If you suspect something is going on, here’s what to do…
A CCTV video released today shows the shocking impact of domestic violence.
Thankfully, most of us will not have to deal with the consequences of such an attack, but we are all more likely to be the neighbour, the friend or the person in the next room who overhears or sees something happening we know is wrong and want to stop.
Often, speaking up can be hard to do, so what are the steps you should take if you suspect someone in being victimised.
What is domestic violence?
The definition of domestic violence from the Government says it is ‘any incident or pattern of incidents of controlling, coercive, threatening behaviour, violence or abuse between those aged 16 or over who are, or have been, intimate partners or family members regardless of gender or sexuality.’
It can include physical or mental abuse, controlling or taking a person’s money, emotional abuse and mind games or online abuse through trolling.
Both men and women can be victims of domestic abuse and it happens in same-sex relationships too. It can also continue after a relationship is over.
Recognising domestic violence
In some cases it will be self evident, but in others what is happening may not be immediately apparent. Here are some of the signs to look out for.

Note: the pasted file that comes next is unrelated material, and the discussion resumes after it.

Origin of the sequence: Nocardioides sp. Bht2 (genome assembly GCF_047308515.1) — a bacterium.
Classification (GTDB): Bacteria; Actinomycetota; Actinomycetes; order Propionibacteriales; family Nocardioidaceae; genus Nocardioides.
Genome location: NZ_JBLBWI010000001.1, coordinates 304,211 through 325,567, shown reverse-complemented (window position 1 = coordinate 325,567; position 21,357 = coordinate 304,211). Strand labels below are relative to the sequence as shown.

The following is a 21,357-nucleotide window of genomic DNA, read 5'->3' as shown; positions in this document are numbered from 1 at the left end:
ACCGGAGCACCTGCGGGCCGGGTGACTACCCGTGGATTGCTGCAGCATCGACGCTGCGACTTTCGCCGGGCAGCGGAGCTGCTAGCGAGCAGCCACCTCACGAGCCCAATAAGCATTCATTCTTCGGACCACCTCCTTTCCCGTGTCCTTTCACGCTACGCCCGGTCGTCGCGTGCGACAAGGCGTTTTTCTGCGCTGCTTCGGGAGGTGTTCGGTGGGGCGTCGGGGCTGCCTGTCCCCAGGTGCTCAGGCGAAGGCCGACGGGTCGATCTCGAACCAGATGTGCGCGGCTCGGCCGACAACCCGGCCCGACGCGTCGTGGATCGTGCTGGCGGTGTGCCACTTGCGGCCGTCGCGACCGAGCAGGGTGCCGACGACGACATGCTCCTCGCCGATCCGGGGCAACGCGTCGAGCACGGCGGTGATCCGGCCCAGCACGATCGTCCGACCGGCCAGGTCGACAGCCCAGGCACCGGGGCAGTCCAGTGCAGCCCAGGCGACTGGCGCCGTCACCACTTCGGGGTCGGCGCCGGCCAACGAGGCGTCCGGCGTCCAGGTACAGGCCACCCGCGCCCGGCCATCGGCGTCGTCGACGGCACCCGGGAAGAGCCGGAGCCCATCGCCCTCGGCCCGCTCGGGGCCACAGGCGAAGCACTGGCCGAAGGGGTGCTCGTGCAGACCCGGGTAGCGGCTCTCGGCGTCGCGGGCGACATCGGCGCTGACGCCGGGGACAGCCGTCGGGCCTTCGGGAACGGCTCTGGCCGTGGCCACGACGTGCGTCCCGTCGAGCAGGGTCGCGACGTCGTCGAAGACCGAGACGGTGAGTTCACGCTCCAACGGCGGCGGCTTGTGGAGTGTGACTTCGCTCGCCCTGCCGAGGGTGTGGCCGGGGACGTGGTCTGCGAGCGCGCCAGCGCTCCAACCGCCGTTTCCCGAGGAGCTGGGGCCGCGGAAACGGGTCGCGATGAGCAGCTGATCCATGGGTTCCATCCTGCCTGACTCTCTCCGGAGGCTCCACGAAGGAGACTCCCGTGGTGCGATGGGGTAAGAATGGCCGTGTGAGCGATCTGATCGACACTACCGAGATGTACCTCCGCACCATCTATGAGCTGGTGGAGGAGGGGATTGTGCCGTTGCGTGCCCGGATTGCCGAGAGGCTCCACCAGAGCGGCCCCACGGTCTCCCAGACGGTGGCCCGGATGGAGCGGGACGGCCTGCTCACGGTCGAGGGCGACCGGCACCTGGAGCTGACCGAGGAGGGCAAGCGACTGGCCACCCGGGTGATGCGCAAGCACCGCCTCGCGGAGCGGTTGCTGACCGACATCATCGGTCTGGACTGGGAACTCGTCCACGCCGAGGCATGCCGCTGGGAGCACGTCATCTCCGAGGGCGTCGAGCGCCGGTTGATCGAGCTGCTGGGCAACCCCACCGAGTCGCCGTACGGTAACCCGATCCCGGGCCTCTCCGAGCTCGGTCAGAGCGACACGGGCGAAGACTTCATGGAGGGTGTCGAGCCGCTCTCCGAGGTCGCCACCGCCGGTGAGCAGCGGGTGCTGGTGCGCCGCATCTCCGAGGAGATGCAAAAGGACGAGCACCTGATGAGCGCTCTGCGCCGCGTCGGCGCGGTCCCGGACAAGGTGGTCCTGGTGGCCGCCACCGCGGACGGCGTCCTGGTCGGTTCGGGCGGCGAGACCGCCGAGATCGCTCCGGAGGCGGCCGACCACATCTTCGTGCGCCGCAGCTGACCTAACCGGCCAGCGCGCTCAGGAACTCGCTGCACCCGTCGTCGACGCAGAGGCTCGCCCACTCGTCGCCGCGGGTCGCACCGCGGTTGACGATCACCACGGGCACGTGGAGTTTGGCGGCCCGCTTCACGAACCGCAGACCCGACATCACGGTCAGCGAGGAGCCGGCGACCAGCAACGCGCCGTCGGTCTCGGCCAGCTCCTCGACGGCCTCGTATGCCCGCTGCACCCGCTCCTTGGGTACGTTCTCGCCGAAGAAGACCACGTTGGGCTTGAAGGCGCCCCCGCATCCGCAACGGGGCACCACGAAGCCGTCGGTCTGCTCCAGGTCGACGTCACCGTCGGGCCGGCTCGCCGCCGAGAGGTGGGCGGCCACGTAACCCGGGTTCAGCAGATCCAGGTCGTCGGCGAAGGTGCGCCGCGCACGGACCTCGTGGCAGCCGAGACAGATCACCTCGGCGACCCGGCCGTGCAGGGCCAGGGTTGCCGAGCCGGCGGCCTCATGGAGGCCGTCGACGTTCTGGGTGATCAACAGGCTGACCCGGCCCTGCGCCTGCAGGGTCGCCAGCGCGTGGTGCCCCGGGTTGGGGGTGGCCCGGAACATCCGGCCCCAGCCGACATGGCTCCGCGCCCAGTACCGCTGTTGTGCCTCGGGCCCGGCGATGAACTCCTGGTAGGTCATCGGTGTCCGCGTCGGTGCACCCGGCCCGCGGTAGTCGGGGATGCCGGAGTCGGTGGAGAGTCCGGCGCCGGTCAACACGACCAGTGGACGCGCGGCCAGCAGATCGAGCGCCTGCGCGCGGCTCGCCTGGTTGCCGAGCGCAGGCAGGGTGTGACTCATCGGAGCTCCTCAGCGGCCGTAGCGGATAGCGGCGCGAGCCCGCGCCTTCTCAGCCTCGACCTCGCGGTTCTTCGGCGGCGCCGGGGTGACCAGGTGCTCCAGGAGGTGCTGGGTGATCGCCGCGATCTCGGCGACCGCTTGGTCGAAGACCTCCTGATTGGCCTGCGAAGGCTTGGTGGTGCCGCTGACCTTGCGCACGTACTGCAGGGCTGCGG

1) The person starts to wear clothes that cover up more of their body, or has injuries that they struggle to explain.
2) The person withdraws from their circle of friends or family, cancelling plans or making excuses to stay away
3) They become quieter and more withdrawn, possibly giving up their plans they had previously discussed
4) If you see them on their own, they receive lots of texts of phone calls from the abuser, that they always answer. They can be about what they are doing, who they are with and when they will be back.
What you can do
Taking to step to support your friend or family member over what you think is happening can be daunting, especially if the person in the relationship does not want your help.
However you can talk to them in a way that shows your concern for the situation, and in a place that is secure and safe – for instance by mentioning you haven’t seen the person much lately or that they seem to be upset.
If a person starts to talk about the abuse, listen and be supportive and open minded. if they choose not to, let them know they can talk to you about anything and remain supportive.
For more information about how to report domestic violence or to seek specialist support call the confidential 24-hour National Domestic Violence Helpline on 0808 2000 247 .
This helpline is free and run in partnership by Refuge and Women’s Aid.
Victim Care Merseyside can also offer support at www.victimcaremerseyside.org
People can also call Merseyside Police on 101 or if they are in immediate danger call 999.